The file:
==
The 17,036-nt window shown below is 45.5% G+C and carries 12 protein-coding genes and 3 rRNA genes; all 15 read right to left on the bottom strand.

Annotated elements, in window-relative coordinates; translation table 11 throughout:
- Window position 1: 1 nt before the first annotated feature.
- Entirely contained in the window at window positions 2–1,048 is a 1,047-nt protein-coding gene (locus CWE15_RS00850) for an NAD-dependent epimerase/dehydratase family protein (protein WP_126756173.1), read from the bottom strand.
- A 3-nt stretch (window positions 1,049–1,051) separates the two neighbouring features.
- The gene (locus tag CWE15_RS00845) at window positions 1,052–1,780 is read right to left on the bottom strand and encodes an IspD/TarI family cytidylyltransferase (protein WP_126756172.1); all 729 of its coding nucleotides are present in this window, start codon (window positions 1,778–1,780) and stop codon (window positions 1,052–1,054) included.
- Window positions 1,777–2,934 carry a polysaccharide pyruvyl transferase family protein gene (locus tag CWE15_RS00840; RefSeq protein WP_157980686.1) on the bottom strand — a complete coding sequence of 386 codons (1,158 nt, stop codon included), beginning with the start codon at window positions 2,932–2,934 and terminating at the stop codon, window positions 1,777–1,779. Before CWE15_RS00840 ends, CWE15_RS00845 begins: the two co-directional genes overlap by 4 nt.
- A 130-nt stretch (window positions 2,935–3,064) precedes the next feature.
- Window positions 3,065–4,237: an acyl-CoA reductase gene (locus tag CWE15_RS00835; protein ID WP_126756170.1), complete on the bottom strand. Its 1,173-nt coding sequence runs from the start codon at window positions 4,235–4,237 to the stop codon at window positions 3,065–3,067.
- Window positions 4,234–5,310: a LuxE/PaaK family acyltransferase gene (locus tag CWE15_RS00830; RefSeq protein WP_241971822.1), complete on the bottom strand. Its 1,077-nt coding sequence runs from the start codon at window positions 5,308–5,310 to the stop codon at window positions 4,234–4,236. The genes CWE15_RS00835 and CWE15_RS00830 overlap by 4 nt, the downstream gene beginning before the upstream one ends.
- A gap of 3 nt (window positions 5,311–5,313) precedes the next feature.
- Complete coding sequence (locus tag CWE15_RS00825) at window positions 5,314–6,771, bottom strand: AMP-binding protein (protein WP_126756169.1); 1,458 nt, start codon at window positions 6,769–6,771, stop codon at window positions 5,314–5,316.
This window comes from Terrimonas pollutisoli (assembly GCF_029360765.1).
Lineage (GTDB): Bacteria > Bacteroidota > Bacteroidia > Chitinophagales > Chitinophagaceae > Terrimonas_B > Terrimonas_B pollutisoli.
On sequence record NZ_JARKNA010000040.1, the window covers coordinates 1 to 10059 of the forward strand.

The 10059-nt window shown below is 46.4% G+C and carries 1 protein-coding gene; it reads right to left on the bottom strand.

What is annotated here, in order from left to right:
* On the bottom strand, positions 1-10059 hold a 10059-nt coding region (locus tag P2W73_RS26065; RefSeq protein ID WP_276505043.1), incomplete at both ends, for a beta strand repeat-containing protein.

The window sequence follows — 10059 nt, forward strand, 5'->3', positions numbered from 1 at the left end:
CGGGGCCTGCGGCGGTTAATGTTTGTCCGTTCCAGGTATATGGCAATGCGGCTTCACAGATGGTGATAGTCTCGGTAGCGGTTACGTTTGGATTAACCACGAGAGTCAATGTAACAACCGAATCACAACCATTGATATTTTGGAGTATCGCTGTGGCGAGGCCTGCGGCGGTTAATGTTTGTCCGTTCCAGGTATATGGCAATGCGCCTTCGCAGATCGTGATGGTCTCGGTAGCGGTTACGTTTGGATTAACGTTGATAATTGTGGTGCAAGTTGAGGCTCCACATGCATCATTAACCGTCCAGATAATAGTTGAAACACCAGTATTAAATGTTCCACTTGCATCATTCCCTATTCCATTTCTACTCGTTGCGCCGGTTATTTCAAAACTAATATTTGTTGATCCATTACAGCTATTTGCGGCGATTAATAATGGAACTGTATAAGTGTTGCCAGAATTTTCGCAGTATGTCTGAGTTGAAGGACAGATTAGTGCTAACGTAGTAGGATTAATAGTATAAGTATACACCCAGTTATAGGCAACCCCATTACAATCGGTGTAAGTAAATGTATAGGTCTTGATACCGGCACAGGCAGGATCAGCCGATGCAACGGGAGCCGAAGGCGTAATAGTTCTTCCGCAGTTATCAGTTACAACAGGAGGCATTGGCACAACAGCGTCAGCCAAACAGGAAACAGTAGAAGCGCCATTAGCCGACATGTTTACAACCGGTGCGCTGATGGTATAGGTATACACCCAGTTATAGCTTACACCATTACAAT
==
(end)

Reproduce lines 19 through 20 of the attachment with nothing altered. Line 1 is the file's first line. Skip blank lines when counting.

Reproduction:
The window sequence follows — 10059 nt, forward strand, 5'->3', positions numbered from 1 at the left end:
CGGGGCCTGCGGCGGTTAATGTTTGTCCGTTCCAGGTATATGGCAATGCGGCTTCACAGATGGTGATAGTCTCGGTAGCGGTTACGTTTGGATTAACCACGAGAGTCAATGTAACAACCGAATCACAACCATTGATATTTTGGAGTATCGCTGTGGCGAGGCCTGCGGCGGTTAATGTTTGTCCGTTCCAGGTATATGGCAATGCGCCTTCGCAGATCGTGATGGTCTCGGTAGCGGTTACGTTTGGATTAACGTTGATAATTGTGGTGCAAGTTGAGGCTCCACATGCATCATTAACCGTCCAGATAATAGTTGAAACACCAGTATTAAATGTTCCACTTGCATCATTCCCTATTCCATTTCTACTCGTTGCGCCGGTTATTTCAAAACTAATATTTGTTGATCCATTACAGCTATTTGCGGCGATTAATAATGGAACTGTATAAGTGTTGCCAGAATTTTCGCAGTATGTCTGAGTTGAAGGACAGATTAGTGCTAACGTAGTAGGATTAATAGTATAAGTATACACCCAGTTATAGGCAACCCCATTACAATCGGTGTAAGTAAATGTATAGGTCTTGATACCGGCACAGGCAGGATCAGCCGATGCAACGGGAGCCGAAGGCGTAATAGTTCTTCCGCAGTTATCAGTTACAACAGGAGGCATTGGCACAACAGCGTCAGCCAAACAGGAAACAGTAGAAGCGCCATTAGCCGACATGTTTACAACCGGTGCGCTGATGGTATAGGTATACACCCAGTTATAGCTTACACCATTACAAT